• For those tasks, does the plant manager know the reasonable amount of time it should take to complete those tasks?
  • In the plant, is the plant manager accountable for those delegated tasks being complete within the time frame?
  • Does the plant manager have enough engineering work to require a full time engineering role on his team?

If the answer is yes, then the plant manager should be held accountable for the output of this engineering resource.  And yes, non-engineers can be held accountable for the output of engineers.

Identifying Supervisory Capability

“When was the last time you walked the floor and talked to the line crew,” I asked.

Denny paused.  He knew it was a loaded question.  ”I walk the floor a couple of times a day.  But, I depend on my supervisors to talk to the line crew.  As the Plant Manager, I have a lot of important things that keep me in my office.”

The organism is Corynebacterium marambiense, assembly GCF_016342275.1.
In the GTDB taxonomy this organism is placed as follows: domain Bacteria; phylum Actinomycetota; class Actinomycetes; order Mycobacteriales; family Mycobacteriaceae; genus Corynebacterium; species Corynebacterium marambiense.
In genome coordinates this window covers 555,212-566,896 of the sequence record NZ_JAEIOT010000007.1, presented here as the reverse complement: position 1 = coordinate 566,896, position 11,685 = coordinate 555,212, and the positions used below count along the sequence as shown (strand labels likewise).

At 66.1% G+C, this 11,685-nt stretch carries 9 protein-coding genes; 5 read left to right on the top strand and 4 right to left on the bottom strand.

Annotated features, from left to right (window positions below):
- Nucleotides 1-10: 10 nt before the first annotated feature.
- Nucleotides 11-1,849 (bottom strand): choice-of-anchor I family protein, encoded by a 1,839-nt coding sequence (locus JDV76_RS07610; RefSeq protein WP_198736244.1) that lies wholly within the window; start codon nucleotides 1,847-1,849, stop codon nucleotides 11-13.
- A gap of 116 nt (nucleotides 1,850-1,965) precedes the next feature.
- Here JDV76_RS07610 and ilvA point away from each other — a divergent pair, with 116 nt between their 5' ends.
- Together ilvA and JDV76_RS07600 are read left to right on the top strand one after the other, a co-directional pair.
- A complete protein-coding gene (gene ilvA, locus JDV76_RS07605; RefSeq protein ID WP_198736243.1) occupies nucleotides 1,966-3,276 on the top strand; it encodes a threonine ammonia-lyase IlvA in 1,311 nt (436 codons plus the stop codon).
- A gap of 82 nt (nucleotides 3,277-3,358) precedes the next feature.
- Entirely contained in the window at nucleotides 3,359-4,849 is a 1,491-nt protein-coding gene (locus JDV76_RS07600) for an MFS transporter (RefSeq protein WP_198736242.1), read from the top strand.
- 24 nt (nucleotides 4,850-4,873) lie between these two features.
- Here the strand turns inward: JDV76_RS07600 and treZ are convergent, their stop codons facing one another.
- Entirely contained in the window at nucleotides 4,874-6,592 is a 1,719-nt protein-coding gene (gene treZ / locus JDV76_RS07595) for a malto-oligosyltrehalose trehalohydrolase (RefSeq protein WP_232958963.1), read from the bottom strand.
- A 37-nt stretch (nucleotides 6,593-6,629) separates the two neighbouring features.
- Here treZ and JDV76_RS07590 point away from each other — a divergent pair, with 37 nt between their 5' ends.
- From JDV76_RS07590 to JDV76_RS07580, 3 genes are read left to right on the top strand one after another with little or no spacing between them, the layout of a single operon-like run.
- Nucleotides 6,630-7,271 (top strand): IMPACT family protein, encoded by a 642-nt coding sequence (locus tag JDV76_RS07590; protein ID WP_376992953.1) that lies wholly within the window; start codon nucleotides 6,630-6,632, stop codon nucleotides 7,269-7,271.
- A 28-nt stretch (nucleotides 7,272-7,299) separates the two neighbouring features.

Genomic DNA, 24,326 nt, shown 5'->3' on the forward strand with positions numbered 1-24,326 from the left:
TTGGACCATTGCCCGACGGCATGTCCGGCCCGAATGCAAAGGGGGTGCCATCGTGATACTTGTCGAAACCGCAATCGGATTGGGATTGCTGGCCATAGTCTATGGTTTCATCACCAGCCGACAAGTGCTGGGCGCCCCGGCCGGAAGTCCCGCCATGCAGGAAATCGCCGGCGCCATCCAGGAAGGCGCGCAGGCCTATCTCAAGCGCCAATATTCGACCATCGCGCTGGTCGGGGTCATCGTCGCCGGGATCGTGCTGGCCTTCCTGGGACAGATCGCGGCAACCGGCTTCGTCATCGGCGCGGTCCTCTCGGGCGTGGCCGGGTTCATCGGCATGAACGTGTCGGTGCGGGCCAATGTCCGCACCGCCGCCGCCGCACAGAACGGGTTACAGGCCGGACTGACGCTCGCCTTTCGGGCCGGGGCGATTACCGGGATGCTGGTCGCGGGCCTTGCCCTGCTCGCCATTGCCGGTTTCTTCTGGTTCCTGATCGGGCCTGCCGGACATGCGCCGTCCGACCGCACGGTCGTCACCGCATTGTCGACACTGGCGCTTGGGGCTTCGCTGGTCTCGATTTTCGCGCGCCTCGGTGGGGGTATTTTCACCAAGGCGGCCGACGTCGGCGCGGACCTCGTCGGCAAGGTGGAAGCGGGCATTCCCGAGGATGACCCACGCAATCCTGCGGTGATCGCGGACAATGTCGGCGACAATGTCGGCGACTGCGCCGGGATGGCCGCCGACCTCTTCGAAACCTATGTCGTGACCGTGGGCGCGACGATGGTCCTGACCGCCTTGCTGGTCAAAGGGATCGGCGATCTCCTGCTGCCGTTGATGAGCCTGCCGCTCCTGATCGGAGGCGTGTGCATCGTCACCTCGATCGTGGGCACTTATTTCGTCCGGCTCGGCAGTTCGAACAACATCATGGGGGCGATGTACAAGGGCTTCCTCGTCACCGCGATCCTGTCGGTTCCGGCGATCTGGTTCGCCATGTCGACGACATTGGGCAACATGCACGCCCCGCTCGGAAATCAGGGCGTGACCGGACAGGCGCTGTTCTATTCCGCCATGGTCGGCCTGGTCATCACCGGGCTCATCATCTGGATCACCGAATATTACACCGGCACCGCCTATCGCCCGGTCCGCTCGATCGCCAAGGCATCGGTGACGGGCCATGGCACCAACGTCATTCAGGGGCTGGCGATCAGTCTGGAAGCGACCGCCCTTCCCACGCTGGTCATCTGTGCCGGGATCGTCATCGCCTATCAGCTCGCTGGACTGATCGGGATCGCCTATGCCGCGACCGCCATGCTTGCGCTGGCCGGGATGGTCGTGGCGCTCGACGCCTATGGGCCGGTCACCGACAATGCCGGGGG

“So, what do your supervisors tell you about the line crew?”

“Mostly, they just complain about this one coming in late, or somebody out sick.  The usual stuff.”

“So, you never actually talk to anyone on the line crew?” I pressed.

“No, if there is a problem, I let my supervisors handle it.  I don’t want to interrupt the chain of command,” Denny explained.

“What happens if one of your supervisor’s quits?”

Denny peered over the top of his glasses.  ”I guess I would have to hire another supervisor.”

“And, where would you go first, inside or outside?”

“I don’t know that there is anyone on the line that could step up and be supervisor.  I would just put an ad in the paper, do some interviews and pick somebody.”